Legal Question in Employment Law in California

My employer has had me working in a position that was a higher grade of pay than my own. I was originally a clerk the support for two unit secretaries one was promoted in 2010 and I was the temp fill in. When they hired the new unit secretary the old one was promoted in april 2010 then I was sent again to fill in. I inquired with our HR dept about the pay in Dec 2011 because I wanted to go to my manager after.They contacted my manager and director in Jan 2012 and they only got mad at me and asked me how dare I go to HR before speaking with them. But there was no follow up or resolution just them claiming that our roles are the same and that i'm doing nothing different. Then in April 2012 that new secretary was transferred to a new dept so than I was permanently placed as the unit secretary but there was no increase in my pay and now I have found out when they moved me to the position they eliminated the unit secretary position! So I am still getting paid below the starting of Unit Secretary. I feel I was discriminated against here by them eliminating the postion when it was obvious that I was now in that position and they knew I was pursuing the position since Dec 2011. So what should my next steps be?

Asked on 3/15/13, 1:06 pm

2 Answers from Attorneys

Terry A. Nelson Nelson & Lawless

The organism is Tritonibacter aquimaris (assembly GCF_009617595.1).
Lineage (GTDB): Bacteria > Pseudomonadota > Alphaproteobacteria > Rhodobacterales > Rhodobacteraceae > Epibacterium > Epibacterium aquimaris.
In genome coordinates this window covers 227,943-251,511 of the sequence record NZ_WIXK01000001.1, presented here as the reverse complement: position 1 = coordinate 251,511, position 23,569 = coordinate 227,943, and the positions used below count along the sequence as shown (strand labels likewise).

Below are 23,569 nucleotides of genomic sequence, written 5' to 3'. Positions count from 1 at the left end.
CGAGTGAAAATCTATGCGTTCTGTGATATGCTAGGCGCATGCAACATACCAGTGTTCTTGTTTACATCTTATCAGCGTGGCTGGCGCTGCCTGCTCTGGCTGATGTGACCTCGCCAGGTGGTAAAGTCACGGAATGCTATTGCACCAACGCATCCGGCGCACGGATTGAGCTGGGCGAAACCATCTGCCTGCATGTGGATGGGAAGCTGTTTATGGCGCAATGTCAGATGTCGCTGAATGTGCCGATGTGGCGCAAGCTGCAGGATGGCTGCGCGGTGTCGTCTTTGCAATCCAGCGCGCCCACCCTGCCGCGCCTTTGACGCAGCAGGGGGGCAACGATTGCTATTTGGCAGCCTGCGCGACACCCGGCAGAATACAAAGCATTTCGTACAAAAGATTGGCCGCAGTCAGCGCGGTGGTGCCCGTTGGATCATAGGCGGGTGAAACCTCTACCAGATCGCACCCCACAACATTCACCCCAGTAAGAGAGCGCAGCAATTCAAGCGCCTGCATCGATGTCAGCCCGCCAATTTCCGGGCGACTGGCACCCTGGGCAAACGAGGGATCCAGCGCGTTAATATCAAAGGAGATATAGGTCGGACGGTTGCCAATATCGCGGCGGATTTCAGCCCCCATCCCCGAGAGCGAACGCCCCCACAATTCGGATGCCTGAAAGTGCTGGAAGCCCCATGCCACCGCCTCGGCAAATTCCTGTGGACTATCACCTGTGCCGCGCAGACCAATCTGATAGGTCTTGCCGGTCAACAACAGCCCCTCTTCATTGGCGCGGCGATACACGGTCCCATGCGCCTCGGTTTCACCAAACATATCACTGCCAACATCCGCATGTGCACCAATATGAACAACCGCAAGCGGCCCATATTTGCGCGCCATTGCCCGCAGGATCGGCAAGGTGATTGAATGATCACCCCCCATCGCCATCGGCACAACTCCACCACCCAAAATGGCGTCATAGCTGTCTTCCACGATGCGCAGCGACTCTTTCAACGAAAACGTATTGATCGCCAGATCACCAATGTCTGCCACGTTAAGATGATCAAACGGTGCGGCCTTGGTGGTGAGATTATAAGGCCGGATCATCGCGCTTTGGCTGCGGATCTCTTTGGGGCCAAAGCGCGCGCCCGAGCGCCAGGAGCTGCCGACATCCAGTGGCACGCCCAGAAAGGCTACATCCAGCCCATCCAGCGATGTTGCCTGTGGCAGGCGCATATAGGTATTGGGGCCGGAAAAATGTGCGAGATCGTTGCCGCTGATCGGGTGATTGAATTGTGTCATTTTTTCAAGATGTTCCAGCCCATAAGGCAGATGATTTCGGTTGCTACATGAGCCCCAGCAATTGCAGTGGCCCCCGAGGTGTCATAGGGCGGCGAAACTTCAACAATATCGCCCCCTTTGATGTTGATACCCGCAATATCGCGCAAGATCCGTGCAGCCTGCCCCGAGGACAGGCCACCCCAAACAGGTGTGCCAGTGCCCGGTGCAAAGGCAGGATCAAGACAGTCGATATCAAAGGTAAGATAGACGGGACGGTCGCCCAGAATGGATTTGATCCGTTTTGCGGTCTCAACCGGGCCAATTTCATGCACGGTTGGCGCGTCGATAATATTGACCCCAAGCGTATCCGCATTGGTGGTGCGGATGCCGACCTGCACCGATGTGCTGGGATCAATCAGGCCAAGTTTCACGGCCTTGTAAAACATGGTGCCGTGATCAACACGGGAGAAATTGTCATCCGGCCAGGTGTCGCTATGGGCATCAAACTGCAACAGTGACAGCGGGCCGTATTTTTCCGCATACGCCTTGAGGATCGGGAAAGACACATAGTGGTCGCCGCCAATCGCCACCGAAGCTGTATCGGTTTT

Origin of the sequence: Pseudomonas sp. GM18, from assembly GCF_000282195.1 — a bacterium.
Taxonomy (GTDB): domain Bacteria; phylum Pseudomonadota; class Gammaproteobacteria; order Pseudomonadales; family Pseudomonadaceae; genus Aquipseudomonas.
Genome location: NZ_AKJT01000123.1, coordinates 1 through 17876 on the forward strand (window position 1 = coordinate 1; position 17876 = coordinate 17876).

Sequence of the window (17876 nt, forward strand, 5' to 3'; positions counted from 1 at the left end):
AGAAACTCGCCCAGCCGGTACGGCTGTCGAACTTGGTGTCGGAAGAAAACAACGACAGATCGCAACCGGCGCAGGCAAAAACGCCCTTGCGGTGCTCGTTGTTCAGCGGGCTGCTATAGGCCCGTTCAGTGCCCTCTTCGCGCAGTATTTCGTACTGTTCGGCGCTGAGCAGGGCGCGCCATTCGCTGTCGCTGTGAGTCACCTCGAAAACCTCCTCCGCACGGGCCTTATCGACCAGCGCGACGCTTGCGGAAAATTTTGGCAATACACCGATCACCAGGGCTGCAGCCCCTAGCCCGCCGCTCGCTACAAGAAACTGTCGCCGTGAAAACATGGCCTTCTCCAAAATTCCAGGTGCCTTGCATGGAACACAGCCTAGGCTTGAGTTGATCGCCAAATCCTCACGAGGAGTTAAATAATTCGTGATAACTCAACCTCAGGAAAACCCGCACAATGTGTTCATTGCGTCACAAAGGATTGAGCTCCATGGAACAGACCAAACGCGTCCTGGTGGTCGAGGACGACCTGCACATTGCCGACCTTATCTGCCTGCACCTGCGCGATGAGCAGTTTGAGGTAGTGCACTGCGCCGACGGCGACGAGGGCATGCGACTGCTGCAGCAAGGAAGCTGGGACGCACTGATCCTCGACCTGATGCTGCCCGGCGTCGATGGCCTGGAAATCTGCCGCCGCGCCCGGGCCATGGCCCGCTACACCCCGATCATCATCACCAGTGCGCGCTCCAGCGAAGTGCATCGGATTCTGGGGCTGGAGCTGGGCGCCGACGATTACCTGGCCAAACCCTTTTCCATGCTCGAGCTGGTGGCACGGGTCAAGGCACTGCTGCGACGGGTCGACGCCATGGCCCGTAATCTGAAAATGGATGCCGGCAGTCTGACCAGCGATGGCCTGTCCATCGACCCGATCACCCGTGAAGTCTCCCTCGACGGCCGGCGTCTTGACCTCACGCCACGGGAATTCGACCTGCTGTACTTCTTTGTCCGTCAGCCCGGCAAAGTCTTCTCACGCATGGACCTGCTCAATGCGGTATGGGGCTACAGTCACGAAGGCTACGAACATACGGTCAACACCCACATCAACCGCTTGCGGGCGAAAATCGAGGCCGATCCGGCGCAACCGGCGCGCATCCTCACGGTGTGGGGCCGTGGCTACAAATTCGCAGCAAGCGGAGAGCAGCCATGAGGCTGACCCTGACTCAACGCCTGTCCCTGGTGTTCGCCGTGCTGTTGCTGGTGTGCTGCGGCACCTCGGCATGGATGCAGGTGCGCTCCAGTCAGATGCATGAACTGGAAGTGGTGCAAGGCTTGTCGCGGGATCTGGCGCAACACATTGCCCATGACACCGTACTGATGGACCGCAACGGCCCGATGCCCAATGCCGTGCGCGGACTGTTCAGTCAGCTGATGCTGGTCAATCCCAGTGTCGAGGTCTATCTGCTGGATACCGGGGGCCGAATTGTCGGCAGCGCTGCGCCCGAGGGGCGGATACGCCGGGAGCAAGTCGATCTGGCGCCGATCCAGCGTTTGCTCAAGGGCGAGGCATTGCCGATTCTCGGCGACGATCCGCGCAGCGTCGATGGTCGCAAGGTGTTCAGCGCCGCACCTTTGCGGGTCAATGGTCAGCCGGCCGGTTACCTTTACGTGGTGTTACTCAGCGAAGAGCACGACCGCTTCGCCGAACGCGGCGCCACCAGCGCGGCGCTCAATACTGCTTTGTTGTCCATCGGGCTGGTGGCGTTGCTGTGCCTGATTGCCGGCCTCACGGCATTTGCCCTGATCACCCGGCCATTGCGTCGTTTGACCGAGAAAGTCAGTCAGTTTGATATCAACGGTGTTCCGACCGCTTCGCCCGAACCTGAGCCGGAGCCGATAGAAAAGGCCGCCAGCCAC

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If you are in a union, you may have a grievance. Otherwise, the employer is entitled to set and change hours, duties, titles, compensation, benefits, leaves, vacations, holidays, policies, rules, etc., just not retroactively. Not only are there no laws against poor management, 'unfair treatment', or rude, obnoxious or harassing behavior by management or other employees, but in general, unless an employee is civil service, in a union, or has a written employment contract, they are an 'at will' employee that can be disciplined or terminated any time for any reason, with or without ‘cause’, explanation or notice.

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3/17/13, 1:10 pm
Timothy McCormick Libris Solutions - Dispute Resolution Services
0 users found helpful
0 attorneys agreed

There is no law against discrimination. There are only laws against discrimination for particular reasons, such as gender or race. If you believe you have been treated differently than other employees based on a protected status, such as race or gender, you may have a case. If they are just treating you unfairly for an unprotected reason, you have no options but to take it, or find another employer.

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3/19/13, 1:25 pm

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